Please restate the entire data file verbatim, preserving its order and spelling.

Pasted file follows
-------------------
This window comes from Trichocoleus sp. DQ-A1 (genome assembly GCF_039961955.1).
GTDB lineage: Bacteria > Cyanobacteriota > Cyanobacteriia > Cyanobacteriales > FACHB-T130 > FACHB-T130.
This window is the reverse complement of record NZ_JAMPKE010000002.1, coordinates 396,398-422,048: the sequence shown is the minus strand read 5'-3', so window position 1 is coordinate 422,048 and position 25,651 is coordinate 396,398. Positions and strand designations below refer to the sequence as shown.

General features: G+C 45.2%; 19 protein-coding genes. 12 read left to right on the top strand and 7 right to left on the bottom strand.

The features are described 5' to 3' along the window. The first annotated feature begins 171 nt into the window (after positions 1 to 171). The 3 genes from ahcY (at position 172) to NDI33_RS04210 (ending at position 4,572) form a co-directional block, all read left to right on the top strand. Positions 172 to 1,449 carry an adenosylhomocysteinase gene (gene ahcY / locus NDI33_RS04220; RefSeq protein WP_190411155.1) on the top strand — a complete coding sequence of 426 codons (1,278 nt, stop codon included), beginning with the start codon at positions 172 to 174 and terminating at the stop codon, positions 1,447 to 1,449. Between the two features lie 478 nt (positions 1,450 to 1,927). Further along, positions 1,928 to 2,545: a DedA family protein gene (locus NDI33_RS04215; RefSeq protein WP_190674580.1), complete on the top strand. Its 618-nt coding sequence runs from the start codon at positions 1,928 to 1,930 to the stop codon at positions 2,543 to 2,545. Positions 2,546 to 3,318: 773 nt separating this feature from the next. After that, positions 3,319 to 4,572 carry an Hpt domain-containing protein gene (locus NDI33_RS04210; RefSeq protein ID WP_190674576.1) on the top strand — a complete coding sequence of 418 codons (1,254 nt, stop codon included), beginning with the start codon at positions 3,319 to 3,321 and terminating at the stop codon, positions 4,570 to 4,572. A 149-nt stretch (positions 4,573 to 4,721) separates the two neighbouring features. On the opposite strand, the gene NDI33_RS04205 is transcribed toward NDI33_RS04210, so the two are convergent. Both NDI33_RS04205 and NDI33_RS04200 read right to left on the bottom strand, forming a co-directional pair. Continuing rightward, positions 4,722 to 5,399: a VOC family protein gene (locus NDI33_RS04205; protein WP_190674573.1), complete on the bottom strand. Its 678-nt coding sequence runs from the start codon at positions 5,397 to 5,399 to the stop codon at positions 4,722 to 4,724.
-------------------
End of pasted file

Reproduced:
This window comes from Trichocoleus sp. DQ-A1 (genome assembly GCF_039961955.1).
GTDB lineage: Bacteria > Cyanobacteriota > Cyanobacteriia > Cyanobacteriales > FACHB-T130 > FACHB-T130.
This window is the reverse complement of record NZ_JAMPKE010000002.1, coordinates 396,398-422,048: the sequence shown is the minus strand read 5'-3', so window position 1 is coordinate 422,048 and position 25,651 is coordinate 396,398. Positions and strand designations below refer to the sequence as shown.

General features: G+C 45.2%; 19 protein-coding genes. 12 read left to right on the top strand and 7 right to left on the bottom strand.

The features are described 5' to 3' along the window. The first annotated feature begins 171 nt into the window (after positions 1 to 171). The 3 genes from ahcY (at position 172) to NDI33_RS04210 (ending at position 4,572) form a co-directional block, all read left to right on the top strand. Positions 172 to 1,449 carry an adenosylhomocysteinase gene (gene ahcY / locus NDI33_RS04220; RefSeq protein WP_190411155.1) on the top strand — a complete coding sequence of 426 codons (1,278 nt, stop codon included), beginning with the start codon at positions 172 to 174 and terminating at the stop codon, positions 1,447 to 1,449. Between the two features lie 478 nt (positions 1,450 to 1,927). Further along, positions 1,928 to 2,545: a DedA family protein gene (locus NDI33_RS04215; RefSeq protein WP_190674580.1), complete on the top strand. Its 618-nt coding sequence runs from the start codon at positions 1,928 to 1,930 to the stop codon at positions 2,543 to 2,545. Positions 2,546 to 3,318: 773 nt separating this feature from the next. After that, positions 3,319 to 4,572 carry an Hpt domain-containing protein gene (locus NDI33_RS04210; RefSeq protein ID WP_190674576.1) on the top strand — a complete coding sequence of 418 codons (1,254 nt, stop codon included), beginning with the start codon at positions 3,319 to 3,321 and terminating at the stop codon, positions 4,570 to 4,572. A 149-nt stretch (positions 4,573 to 4,721) separates the two neighbouring features. On the opposite strand, the gene NDI33_RS04205 is transcribed toward NDI33_RS04210, so the two are convergent. Both NDI33_RS04205 and NDI33_RS04200 read right to left on the bottom strand, forming a co-directional pair. Continuing rightward, positions 4,722 to 5,399: a VOC family protein gene (locus NDI33_RS04205; protein WP_190674573.1), complete on the bottom strand. Its 678-nt coding sequence runs from the start codon at positions 5,397 to 5,399 to the stop codon at positions 4,722 to 4,724.